COP26 politicians give thumbs up to oil and gas

January 11, 2022

No sooner had politicians signed the Glasgow Climate Pact in November, than the US government paved the way for new oil and gas output, by selling $191 million of new drilling licences.

ExxonMobil, Chevron, BP, Shell and 29 other companies bid at an auction for blocks in the Gulf of Mexico, in an area twice the size of Florida.

The sale came after the Joe Biden administration’s moratorium on new drilling was overturned in the courts. Earthjustice said the sale was a “climate bombshell”: if all that production goes ahead, an extra 600 million tonnes of carbon dioxide goes into the atmosphere.

On the plus side, the UK’s biggest new oil project, Cambo, suffered a blow, as Shell pulled out, after forceful mobilisation by climate campaigners. Siccar Point Energy, which owns 70% of the project, then said it is pausing work.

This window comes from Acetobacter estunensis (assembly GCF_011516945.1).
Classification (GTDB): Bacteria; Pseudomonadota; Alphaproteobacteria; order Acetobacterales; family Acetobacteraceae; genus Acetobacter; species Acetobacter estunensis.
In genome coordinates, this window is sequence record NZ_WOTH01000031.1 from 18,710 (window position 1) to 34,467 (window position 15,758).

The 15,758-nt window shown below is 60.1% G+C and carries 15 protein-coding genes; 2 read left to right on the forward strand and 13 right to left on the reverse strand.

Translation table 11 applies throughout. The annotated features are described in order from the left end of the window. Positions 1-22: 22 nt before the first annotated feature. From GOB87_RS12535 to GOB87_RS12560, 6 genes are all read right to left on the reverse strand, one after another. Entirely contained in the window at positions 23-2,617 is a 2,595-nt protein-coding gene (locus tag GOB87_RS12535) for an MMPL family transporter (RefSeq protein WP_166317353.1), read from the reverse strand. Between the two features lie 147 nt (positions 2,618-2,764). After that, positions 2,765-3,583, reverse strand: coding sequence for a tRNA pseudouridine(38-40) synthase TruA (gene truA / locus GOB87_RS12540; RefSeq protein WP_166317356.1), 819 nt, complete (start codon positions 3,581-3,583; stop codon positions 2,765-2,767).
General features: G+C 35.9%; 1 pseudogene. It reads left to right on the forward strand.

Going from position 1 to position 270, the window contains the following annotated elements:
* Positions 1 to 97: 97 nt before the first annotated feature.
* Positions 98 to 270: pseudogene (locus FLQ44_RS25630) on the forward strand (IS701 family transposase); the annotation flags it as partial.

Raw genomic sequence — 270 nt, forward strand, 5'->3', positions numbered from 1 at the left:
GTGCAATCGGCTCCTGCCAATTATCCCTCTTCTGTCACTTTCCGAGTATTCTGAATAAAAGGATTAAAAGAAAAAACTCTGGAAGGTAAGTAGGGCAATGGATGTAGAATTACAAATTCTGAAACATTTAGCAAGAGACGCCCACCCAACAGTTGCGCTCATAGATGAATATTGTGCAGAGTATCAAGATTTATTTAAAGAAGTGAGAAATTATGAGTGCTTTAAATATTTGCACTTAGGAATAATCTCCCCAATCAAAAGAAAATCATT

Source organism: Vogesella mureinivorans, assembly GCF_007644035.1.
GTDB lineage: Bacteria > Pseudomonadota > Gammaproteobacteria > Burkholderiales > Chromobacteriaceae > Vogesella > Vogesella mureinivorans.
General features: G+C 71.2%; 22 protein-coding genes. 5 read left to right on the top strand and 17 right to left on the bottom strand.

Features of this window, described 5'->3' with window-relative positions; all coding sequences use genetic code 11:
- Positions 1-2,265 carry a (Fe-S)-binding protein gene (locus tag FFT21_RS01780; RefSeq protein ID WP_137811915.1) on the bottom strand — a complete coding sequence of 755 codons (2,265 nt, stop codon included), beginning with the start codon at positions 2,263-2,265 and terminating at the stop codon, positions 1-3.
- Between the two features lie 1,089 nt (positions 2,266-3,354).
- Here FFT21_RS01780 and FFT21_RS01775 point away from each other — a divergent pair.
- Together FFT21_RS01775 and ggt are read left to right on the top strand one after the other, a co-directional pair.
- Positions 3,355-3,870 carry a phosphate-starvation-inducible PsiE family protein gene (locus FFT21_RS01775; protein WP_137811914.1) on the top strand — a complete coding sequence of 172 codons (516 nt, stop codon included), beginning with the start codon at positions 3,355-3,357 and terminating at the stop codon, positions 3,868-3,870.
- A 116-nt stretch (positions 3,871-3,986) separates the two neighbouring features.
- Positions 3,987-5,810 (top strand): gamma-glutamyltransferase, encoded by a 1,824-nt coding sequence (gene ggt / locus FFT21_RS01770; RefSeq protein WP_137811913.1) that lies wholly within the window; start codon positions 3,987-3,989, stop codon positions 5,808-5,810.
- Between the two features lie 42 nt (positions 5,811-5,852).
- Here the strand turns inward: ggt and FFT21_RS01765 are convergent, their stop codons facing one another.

Extinction Rebellion in London, September 2020. Photo by Steve Eason

Cambo could still go ahead, though, and if it does, that will be thanks in part to the UK’s lavish tax breaks for North Sea producers. Siccar Point says the project is “not forecasted to pay taxes for many years”.

The company-friendly tax regime means that in 2020 the treasury collected a paltry £255 million from oil and gas producers, while handing rebates of £39 million to BP and £110 million to Shell. 

These tax breaks are just one part of a multi-billion-dollar mountain of subsidies for fossil fuel producers from rich countries’ governments.

And those subsidies form the background to COP26’s failure to tackle global heating, and to the decisions made there, which Climate Action Tracker estimates will lead to 2.1-2.7 degrees of warming, far above the 1.5 degree target.  

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